Talking Shapes by Talking Fingers Inc. is a clever app that is creating a concrete link between letters, letter sounds, and words that begin with that sound. The app has lots of different activities to explore, all having to do with these early reading skills. All of the games and practice revolve around three stories about the Two Sisters Who Invented the Alphabet. Book 1, The Fat Cat introduces the sisters and tells about a few letter shapes they create. Book 2, The Silly Hen adds more letter sounds as the girls continue their story. Book 3, The Dancing Pig adds even more letters to the mix and scaffolds on the previous stories. By the end of Book 3, children should be able to use 17 letters and 18 phonemes (sounds) to create 30 different words.
Each story is narrated and has a movement or two on the earlier pages. Later pages, as the girls begin to come up with letter shapes, are more interactive. Users practice tracing the shape as it is laid down on the picture, trace the letter with no picture, and trace the picture with no letter outline. These are small tracings and don’t have to be followed exactly (so unfortunately you can scribble to fill in the letter and it is counted as complete). On some pages you also trace whole words. All of the words traced in this app are 3 letter words.
There is also a Draw Letters section. After choosing which book you want to draw letters from, the book returns to the pages where letter formation is practiced. Children rewatch and practice the letter formation as described above. In the Play Game section, after choosing your book, children can choose from three games. Find the Shapes, Find the Letters, or Draw the Letters. In Find the Shapes, children drag the letter and corresponding shape to make simple words. In Find the Letters, the pictures are missing and children must drag just the letter to make words. In Draw the Letters, children trace various words.
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This app has a lot to offer the young reader. I really liked the concrete connection between letter sounds and pictures to represent the sound. For instance N is a Noodle and H is a Hat. I think this is a super clever way to associate letters, sounds, and words. The stories are good, though a little bit slow. The rhyming narration is good for young learners though. I also liked that the games were played through the books. New readers could start with book 1 while more advanced kids could use more letters in book 3 activities. My only complaint is that children can scribble to fill in the traceable letters. I wish the app were more sensitive to the letter formation.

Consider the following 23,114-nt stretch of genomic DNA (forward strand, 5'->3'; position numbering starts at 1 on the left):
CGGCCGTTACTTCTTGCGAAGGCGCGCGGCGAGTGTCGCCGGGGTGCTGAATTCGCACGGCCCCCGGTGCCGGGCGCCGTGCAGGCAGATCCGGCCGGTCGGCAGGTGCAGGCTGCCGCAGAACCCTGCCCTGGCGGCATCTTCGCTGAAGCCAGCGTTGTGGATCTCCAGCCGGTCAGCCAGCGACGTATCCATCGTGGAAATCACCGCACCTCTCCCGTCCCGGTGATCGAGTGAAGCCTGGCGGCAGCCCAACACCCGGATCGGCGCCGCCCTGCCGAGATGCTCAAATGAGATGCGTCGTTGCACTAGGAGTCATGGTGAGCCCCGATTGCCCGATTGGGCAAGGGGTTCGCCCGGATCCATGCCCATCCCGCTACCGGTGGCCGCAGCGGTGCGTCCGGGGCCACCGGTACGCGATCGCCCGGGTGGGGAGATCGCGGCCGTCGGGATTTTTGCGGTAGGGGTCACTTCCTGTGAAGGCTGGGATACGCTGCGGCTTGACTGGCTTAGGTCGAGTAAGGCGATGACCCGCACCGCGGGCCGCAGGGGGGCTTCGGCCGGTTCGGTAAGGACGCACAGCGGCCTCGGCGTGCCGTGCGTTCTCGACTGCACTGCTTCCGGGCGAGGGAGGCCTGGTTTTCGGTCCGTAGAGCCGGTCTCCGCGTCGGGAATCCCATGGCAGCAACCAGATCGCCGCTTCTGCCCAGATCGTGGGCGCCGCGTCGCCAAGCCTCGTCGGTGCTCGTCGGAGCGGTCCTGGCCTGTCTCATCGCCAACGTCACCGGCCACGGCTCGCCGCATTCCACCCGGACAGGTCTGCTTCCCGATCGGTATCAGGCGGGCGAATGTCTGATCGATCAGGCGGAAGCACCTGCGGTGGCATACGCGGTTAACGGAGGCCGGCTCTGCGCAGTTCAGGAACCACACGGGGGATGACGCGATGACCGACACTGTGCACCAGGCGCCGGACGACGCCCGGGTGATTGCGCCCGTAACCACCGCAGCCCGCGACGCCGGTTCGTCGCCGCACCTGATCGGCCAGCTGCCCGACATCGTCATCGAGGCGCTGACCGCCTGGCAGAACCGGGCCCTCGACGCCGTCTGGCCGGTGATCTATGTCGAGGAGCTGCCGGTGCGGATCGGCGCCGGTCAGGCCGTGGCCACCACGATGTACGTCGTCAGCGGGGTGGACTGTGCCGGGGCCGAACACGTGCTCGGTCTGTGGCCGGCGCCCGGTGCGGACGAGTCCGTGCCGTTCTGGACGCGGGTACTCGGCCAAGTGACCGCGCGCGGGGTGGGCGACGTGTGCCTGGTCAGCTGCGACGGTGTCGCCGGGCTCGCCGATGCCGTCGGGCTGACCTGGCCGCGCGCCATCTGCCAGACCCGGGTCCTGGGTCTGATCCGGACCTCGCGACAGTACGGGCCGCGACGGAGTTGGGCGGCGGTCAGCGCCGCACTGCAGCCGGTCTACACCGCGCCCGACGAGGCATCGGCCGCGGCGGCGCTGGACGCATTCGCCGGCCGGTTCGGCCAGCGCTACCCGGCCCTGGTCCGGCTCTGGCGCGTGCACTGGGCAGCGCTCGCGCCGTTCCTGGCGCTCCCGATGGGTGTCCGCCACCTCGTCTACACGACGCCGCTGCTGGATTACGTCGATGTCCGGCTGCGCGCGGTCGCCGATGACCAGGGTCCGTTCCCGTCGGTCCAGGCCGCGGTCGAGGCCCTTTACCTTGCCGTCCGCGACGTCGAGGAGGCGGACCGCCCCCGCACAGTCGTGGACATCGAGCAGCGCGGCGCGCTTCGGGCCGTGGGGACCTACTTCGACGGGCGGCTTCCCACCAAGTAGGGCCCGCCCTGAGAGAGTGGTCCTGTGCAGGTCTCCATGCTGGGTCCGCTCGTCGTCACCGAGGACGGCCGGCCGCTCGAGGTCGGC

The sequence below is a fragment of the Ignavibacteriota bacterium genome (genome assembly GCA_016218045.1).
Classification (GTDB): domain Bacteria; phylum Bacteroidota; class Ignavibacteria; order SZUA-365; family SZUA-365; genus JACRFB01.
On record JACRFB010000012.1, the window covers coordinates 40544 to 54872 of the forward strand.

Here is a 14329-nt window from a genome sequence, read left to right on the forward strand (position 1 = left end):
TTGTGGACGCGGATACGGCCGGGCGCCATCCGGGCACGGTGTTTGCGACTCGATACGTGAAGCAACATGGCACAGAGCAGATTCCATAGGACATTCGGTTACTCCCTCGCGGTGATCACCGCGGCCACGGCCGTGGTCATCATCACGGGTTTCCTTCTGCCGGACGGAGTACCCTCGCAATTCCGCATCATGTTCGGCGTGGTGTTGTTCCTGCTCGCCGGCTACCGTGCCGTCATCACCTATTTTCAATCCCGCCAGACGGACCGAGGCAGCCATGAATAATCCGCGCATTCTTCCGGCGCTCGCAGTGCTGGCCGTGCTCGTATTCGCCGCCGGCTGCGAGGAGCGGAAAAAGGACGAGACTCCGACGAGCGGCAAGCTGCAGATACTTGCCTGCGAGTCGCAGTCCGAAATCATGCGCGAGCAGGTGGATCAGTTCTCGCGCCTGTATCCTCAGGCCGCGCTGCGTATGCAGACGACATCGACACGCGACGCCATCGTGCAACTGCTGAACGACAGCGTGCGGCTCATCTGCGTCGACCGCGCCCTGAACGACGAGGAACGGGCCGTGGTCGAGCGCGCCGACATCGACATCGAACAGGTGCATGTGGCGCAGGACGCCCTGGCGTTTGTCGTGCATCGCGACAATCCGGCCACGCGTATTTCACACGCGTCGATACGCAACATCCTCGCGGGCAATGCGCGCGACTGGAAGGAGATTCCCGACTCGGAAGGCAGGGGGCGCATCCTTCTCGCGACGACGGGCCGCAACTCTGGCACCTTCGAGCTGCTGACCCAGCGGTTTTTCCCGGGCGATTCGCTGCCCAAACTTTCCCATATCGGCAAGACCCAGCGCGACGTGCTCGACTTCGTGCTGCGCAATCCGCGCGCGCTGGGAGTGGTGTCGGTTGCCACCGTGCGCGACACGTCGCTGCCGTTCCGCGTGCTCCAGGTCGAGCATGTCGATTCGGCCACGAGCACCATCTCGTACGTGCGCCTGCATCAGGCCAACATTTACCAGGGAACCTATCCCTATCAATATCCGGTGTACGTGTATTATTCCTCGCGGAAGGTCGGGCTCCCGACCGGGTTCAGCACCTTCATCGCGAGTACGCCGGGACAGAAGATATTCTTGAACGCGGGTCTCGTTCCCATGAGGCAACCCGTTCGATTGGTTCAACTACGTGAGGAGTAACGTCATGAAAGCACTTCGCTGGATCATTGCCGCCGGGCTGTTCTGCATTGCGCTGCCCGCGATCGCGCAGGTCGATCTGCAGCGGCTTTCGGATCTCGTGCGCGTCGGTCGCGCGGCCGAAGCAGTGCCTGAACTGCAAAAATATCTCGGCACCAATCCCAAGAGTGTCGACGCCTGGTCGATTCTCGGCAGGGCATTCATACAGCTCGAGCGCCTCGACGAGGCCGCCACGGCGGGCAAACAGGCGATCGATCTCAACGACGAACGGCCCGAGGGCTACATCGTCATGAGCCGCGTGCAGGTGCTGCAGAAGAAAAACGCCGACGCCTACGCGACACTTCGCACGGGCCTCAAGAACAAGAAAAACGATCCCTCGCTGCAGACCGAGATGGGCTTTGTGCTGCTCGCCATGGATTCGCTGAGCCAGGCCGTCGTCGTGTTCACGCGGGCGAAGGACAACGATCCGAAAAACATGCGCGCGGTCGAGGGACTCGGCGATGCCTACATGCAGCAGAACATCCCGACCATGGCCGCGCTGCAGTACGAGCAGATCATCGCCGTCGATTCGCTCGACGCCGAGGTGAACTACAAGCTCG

Overall, Talking Shapes is a neat way to associate letters, sounds, and words. I think that the way the developer connected these concrete ideas to the abstract thought of letter formation will really cement the learning in our children’s minds.
Talking Shapes is availabe for download via the iTunes App Store - iPad/iPad Mini/iPad Air
RRP - $5.99/£3.99/€5.49
At the time of this review, this app had no in-app purchases. Two additional apps are planned to finish introducing the letters and sounds. There are no ads or external links within the app.
Talking Shapes has been developed, in part, with a research grant from the National Institute of Child Health and Human Development (NICHD). “Jeannine is one of the few scientists who can translate complex research findings into effective instructional solutions for kids,” says G. Reid Lyon, Ph.D., former Chief of the Child Development Branch within the NICHD. Independent research has shown significant improvement in preschoolers’ skills after using Talking Shapes.
This app was reviewed by Sarah Emerling, a mom, teacher, and technology coach. She is a self-proclaimed tech nerd and is passionate about technology in education. You can follow her ed. tech. blog at The iLesson Lady.
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Disclosure: This review was move up the waiting list priority-services. All opinions expressed are purely that of the author.